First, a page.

Now let me pause and comment on that. Abraham was the older man. Lot was his nephew, younger, and in some sense in a junior position. Abraham was the spiritual man; Abraham was the man whom God had called; Abraham was the man to whom the whole inheritance was promised. It would have been easy for him to say, “Well, I’m the senior. I’m the one God has called. The promise is mine. This is what I’m going to take. And then you can look after yourself.” But what a different Abraham had. He humbled himself. He was meek. In one word, he “yielded.” He said to Lot, “You make the first choice. You take what you want and I’ll take what’s left over.” Isn’t that a beautiful example of yielding?

What was the result? Lot went where his soul urged him to go and it was a bad place. He wend toward Sodom. Lot hadn’t learned to say no to that soul-life in him as Abraham had.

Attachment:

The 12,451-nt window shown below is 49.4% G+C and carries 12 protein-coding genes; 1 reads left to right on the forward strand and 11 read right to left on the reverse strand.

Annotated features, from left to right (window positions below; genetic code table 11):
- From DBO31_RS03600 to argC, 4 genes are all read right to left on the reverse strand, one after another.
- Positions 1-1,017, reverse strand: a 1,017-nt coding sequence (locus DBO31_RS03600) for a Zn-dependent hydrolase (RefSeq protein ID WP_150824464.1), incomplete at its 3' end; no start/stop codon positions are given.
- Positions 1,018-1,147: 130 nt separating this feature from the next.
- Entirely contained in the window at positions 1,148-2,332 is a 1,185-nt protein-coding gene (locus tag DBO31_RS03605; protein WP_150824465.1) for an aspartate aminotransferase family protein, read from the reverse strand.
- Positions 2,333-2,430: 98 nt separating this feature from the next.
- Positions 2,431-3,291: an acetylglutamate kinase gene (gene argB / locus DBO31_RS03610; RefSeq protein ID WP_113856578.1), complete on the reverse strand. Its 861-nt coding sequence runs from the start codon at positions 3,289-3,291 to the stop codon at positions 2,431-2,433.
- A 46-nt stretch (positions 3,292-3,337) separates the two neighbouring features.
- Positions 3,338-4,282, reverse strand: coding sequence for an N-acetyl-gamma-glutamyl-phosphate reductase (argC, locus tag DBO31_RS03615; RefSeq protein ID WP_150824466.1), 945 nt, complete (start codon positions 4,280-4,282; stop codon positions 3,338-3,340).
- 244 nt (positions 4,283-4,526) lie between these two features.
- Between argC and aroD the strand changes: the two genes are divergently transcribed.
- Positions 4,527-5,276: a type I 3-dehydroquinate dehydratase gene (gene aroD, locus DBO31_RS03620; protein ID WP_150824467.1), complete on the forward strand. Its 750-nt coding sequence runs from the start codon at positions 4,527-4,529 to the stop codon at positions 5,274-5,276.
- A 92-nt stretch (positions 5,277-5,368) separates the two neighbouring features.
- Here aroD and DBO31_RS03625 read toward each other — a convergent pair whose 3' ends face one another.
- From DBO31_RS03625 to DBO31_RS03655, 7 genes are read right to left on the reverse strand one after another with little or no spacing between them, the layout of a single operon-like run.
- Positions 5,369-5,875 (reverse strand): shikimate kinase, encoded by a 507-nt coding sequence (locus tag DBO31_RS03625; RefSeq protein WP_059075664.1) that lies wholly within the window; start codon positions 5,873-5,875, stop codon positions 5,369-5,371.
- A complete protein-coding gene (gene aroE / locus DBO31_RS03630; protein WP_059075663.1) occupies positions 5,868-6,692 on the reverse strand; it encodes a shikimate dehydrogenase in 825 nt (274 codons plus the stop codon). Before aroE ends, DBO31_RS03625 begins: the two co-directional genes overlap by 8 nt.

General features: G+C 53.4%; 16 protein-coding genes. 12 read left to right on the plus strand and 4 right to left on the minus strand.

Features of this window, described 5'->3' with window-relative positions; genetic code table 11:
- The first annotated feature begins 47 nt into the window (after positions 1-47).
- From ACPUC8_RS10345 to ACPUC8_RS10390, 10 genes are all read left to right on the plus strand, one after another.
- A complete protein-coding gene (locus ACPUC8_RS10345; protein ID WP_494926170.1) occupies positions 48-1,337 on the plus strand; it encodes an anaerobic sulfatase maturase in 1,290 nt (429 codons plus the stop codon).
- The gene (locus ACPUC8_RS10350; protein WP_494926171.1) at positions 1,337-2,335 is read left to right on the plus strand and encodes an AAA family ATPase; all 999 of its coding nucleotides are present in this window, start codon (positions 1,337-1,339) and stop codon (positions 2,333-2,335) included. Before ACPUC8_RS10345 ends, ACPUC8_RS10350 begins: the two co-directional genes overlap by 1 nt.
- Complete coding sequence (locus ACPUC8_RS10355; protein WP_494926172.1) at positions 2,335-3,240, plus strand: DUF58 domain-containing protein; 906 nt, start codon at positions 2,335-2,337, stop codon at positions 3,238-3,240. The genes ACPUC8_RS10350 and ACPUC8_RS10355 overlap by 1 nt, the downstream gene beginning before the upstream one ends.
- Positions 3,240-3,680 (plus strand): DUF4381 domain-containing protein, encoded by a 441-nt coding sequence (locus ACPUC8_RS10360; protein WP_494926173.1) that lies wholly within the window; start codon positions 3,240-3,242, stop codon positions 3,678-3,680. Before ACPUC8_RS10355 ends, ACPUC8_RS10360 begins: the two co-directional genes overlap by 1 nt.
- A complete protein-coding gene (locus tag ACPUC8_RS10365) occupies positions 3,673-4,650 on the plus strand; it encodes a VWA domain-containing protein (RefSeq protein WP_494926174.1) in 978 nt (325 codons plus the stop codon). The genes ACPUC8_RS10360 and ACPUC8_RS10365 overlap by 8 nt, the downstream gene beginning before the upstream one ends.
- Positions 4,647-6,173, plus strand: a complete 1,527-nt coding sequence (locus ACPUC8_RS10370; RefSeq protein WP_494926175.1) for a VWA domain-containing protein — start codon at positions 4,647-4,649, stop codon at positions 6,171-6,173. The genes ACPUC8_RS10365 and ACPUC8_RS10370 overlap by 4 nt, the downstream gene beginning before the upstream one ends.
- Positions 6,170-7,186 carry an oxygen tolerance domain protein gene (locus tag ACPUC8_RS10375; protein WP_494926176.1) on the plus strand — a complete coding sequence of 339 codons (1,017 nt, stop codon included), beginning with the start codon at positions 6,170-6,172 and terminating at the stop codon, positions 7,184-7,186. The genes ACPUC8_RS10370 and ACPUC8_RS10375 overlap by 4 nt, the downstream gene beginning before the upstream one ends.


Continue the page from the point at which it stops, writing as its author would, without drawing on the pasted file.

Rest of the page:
Then what happened to Abraham? Let me read—this is beautiful—going on in Genesis 13:14–17:

“The Lord said to Abram after Lot had parted from him...”

Let me mention something. In Hebrew the name “Lot” has a meaning, it means a veil, something that covers the eyes. To me that’s typical. It describes Lot. He never got rid of the veil of the carnal, self-seeking mind. Although he was a righteous man, he was carnally a righteous man. He didn’t really have the law of the spirit in him. But after Lot had parted from Abraham, then the veil was taken away from Abraham’s eyes. Can you see?

“And the Lord said to Abram after Lot had parted from him, ‘Lift up your eyes from where you are and look north and south, east and west. All the land that you see I will give to you and your offspring forever.’”